Last weekend, at the European Early Childhood Research Association (EECERA) conference, hosted by Early Childhood Ireland in DCU, Miriam O’Regan from Avoca in Co. Wicklow was given the EECERA 2016 Student Research Award in front of an audience of nearly 1,000 early childhood educators and researchers for her submission entitled “Mainstreaming Childminding in Ireland: Attitudes towards Professionalization”.
A delighted Miriam was presented with her award, which includes a free trip to the next EECERA conference in Bologna Italy next year, for her study on the progress towards professionalizing and regulating childminding in Ireland which included a ‘World Café Forum’ (conducted in conjunction with Childminding Ireland) to engage high numbers of parents and childminders to share their perspectives.
Miriam, who currently works as a Community Employment Programme Manager for Childcare with Bray Family Resource & Development Project, having previously worked with Wicklow County Childcare Committee, is a part time student at Dublin Institute of Technology, doing an MPhil by research with Dr. Ann Marie Halpenny as her supervisor and Dr. Nóirin Hayes (visiting professor at TCD) is her advisory supervisor.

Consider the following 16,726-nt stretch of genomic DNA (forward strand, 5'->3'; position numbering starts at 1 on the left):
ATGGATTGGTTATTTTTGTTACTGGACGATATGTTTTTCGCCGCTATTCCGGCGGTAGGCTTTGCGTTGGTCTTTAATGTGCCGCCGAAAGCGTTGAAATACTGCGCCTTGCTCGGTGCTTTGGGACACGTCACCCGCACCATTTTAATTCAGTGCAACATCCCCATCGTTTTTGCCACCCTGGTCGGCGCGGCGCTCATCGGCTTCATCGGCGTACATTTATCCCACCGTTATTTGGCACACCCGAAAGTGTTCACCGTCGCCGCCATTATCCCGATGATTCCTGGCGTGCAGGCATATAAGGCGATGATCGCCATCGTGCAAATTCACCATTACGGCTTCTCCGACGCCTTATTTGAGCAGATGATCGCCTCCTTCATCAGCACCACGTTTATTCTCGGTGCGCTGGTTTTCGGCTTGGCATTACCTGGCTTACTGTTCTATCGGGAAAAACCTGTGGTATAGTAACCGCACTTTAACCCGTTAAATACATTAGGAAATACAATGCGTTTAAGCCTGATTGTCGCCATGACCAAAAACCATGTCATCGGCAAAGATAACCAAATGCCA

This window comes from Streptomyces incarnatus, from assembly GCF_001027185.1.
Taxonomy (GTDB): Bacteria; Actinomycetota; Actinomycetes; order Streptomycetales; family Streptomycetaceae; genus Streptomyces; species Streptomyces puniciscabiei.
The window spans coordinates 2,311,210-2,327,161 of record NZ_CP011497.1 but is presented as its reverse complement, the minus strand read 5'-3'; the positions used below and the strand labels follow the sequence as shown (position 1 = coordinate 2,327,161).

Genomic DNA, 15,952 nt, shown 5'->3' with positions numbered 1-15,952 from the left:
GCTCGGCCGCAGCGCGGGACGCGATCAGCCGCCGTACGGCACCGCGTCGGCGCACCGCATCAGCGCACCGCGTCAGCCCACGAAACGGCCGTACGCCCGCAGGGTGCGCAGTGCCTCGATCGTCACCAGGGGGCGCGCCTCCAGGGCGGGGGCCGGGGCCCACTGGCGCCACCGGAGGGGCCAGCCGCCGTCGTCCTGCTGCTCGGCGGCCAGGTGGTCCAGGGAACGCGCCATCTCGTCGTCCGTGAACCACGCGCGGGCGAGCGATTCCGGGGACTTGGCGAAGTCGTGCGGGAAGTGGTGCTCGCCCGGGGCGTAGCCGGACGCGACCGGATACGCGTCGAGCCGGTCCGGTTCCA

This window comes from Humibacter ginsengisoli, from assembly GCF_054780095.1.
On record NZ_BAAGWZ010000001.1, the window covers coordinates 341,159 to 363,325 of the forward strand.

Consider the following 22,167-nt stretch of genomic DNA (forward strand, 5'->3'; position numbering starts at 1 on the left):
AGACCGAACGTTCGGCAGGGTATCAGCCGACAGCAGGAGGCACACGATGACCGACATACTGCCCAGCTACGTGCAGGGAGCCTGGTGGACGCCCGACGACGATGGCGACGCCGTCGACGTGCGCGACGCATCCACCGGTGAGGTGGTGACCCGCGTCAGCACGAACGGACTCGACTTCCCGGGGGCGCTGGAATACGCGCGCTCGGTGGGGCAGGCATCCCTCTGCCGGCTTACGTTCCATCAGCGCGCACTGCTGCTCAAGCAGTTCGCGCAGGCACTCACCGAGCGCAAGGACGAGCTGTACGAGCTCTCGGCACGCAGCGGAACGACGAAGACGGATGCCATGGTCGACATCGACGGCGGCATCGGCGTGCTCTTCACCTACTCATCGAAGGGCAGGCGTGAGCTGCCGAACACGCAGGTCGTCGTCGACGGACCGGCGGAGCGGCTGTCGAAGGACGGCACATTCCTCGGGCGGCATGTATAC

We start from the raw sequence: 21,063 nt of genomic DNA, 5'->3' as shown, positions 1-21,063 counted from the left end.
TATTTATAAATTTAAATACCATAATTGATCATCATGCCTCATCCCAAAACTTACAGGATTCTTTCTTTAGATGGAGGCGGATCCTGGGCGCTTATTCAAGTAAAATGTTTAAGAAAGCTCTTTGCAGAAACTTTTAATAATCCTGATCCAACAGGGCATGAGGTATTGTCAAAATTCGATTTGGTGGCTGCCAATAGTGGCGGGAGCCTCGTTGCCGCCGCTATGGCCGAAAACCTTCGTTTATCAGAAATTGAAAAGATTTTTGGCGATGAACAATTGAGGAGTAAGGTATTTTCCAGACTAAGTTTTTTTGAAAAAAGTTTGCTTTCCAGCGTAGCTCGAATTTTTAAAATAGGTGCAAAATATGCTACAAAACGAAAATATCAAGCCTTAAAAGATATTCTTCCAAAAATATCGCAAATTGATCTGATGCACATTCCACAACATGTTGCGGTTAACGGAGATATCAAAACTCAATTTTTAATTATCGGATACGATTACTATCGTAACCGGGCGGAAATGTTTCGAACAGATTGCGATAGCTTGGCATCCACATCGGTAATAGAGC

Her winning submission is a mixed method study on the attitudes of childminders and parents on the progress towards professionalizing and regulating childminding in Ireland. It makes a clear case that home based care in Ireland is an under-researched area but one where policy action is required. The findings reveal a “surprisingly highly qualified and committed group of practitioners and parents who desire better qualifications, training opportunities, support and salaries for those engaged in this important early childhood education service.”
“Importantly” according to the judges, “it is also an area of focus which has transferability to many other cultural and national contexts where home-based care is in a similar stage of development. Methodologically, this study is innovative and fascinating as it grappled with respondents who are often hidden and hard to reach. It uses appreciative inquiry methods and social media to establish a ‘World Café Forum’ which successfully engages high numbers of parents and childminders to share their perspectives and this should be commended. This study has resonance, not just for Ireland but much more widely and its findings deserve wider dissemination.”